ICD-10 Diagnosis Code S93.125S

Dislocation of MTP joint of left lesser toe(s), sequela

Diagnosis Code S93.125S

ICD-10: S93.125S
Short Description: Dislocation of MTP joint of left lesser toe(s), sequela
Long Description: Dislocation of metatarsophalangeal joint of left lesser toe(s), sequela
This is the 2017 version of the ICD-10-CM diagnosis code S93.125S

Code Classification
  • Injury, poisoning and certain other consequences of external causes
    • Injuries to the ankle and foot (S90-S99)
      • Disloc & sprain of joints & ligaments at ankl, ft & toe lev (S93)

Information for Medical Professionals

Diagnostic Related Groups
The diagnosis code S93.125S is grouped in the following Diagnostic Related Group(s) (MS-DRG v33.0)


Present on Admission (POA) Additional informationCallout TooltipPresent on Admission
The Present on Admission (POA) indicator is used for diagnosis codes included in claims involving inpatient admissions to general acute care hospitals. POA indicators must be reported to CMS on each claim to facilitate the grouping of diagnoses codes into the proper Diagnostic Related Groups (DRG). CMS publishes a listing of specific diagnosis codes that are exempt from the POA reporting requirement.

The code S93.125S is exempt from POA reporting.

Information for Patients


Dislocations are joint injuries that force the ends of your bones out of position. The cause is often a fall or a blow, sometimes from playing a contact sport. You can dislocate your ankles, knees, shoulders, hips, elbows and jaw. You can also dislocate your finger and toe joints. Dislocated joints often are swollen, very painful and visibly out of place. You may not be able to move it.

A dislocated joint is an emergency. If you have one, seek medical attention. Treatment depends on which joint you dislocate and the severity of the injury. It might include manipulations to reposition your bones, medicine, a splint or sling, and rehabilitation. When properly repositioned, a joint will usually function and move normally again in a few weeks. Once you dislocate a shoulder or kneecap, you are more likely to dislocate it again. Wearing protective gear during sports may help prevent dislocations.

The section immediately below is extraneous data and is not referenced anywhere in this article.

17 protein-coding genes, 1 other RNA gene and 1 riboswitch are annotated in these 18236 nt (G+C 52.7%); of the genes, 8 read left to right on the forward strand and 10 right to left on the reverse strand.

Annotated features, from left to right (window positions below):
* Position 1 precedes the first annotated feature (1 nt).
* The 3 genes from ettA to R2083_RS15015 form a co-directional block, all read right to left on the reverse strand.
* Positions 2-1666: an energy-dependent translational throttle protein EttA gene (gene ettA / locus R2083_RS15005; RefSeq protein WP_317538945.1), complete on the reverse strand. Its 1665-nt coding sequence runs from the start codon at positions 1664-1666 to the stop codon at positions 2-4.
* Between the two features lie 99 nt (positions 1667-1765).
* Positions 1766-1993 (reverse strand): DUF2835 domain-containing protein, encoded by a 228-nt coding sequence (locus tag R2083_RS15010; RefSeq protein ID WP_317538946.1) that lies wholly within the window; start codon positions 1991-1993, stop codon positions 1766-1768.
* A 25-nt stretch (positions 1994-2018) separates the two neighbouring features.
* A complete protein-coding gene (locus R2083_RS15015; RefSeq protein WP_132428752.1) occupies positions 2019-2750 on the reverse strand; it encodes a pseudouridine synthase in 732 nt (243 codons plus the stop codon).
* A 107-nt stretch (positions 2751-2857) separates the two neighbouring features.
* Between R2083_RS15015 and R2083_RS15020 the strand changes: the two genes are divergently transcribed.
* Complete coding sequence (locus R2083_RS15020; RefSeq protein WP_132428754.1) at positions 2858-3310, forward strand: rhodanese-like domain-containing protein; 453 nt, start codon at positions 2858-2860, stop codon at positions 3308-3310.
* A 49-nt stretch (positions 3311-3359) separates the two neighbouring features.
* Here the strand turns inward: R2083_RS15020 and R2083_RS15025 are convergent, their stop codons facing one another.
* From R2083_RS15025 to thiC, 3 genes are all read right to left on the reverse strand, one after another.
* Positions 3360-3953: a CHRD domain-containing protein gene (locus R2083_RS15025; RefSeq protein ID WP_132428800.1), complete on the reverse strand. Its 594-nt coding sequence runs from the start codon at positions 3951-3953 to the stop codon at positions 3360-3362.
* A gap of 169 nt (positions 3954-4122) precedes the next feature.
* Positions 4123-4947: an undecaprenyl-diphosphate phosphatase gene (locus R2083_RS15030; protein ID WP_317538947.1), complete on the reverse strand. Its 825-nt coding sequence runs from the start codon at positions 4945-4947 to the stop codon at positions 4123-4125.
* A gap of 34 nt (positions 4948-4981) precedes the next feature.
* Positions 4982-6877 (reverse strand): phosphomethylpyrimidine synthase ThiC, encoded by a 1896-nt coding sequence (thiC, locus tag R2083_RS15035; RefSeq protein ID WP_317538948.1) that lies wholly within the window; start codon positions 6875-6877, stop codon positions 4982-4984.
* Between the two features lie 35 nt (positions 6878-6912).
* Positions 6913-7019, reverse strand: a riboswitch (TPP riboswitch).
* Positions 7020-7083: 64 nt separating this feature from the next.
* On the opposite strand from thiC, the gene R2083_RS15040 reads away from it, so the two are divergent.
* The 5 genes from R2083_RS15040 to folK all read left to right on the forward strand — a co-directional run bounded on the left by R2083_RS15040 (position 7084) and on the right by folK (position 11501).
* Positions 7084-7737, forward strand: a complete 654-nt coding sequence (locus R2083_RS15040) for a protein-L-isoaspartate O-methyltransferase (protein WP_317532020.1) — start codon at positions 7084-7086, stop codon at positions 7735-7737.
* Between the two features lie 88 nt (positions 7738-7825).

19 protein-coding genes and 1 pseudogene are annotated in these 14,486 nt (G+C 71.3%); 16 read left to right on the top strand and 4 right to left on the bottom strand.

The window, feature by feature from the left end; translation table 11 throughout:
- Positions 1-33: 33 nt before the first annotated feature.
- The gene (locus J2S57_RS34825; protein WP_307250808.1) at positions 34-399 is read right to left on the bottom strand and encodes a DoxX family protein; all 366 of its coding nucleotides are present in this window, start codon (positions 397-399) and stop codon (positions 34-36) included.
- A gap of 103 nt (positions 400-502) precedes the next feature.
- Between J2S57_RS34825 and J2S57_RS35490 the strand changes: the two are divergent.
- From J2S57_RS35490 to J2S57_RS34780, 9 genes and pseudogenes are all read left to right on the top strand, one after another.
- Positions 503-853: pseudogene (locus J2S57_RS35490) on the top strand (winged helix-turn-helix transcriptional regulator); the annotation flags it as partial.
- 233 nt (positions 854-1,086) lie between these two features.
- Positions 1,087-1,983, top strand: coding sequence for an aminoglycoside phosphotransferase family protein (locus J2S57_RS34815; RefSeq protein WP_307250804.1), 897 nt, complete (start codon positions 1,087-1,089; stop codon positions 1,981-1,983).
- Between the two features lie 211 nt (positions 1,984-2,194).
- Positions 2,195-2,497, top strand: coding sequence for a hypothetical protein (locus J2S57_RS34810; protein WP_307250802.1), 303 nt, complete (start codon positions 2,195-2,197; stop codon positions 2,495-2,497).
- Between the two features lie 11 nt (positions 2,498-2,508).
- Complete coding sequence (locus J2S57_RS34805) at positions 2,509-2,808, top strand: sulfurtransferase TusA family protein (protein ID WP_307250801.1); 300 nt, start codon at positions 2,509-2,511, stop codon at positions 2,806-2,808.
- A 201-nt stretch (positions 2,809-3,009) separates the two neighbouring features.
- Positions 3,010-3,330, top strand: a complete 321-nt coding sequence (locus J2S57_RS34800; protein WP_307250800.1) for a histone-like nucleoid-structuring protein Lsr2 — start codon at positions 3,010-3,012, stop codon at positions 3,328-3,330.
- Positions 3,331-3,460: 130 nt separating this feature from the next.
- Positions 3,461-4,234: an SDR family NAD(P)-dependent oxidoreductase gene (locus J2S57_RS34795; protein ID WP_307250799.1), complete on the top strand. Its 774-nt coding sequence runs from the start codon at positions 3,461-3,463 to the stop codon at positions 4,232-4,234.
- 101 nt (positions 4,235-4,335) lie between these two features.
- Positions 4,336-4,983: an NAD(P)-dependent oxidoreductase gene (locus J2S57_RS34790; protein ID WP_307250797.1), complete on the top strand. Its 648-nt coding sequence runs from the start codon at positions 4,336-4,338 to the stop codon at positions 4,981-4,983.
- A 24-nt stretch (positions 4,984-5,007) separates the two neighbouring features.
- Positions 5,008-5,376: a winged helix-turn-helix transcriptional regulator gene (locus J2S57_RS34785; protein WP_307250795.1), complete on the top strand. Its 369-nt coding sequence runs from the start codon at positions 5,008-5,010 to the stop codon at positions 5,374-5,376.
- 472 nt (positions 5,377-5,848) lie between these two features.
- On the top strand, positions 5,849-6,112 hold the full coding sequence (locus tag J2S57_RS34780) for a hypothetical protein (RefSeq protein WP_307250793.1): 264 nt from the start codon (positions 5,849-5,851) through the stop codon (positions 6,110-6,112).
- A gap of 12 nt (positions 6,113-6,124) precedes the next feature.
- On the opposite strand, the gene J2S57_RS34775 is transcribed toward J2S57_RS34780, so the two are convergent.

• Dislocated shoulder - aftercare
  • Dislocation
  • Kneecap dislocation
  • Kneecap dislocation - aftercare
  • Nursemaid's elbow

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Foot Injuries and Disorders

Each of your feet has 26 bones, 33 joints, and more than 100 tendons, muscles, and ligaments. No wonder a lot of things can go wrong. Here are a few common problems:

  • Bunions - hard, painful bumps on the big toe joint
  • Corns and calluses - thickened skin from friction or pressure
  • Plantar warts - warts on the soles of your feet
  • Fallen arches - also called flat feet

Ill-fitting shoes often cause these problems. Aging and being overweight also increase your chances of having foot problems.

  • Claw foot
  • Clubfoot
  • Common peroneal nerve dysfunction
  • Extremity x-ray
  • Flat feet
  • Foot pain
  • Foot sprain - aftercare
  • Foot, leg, and ankle swelling
  • Hand or foot spasms
  • High arch
  • Metatarsal fracture (acute) - aftercare
  • Metatarsal stress fractures - aftercare
  • Metatarsus adductus
  • Morton neuroma

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Toe Injuries and Disorders

Fourteen of the 26 bones in your feet are in your toes. The toes, particularly your big toe, help you move and keep your balance. Playing sports, running, stubbing your toe, and dropping something on your foot can damage your toes. Wearing shoes that are too loose or too tight can also cause toe problems. Certain diseases, such as severe arthritis, can cause toe problems and pain. Gout often causes pain in the big toe.

Common toe problems include

  • Corns and bunions
  • Ingrown toenails
  • Sprains and dislocations
  • Fractures

Treatments for toe injuries and disorders vary. They might include shoe inserts or special shoes, padding, taping, medicines, rest, and in severe cases, surgery.

  • Broken toe - self care
  • Bunion removal
  • Bunions
  • Clubbing of the fingers or toes
  • Hammer toe
  • Hammer toe repair
  • Hammer toe repair - discharge
  • Polydactyly

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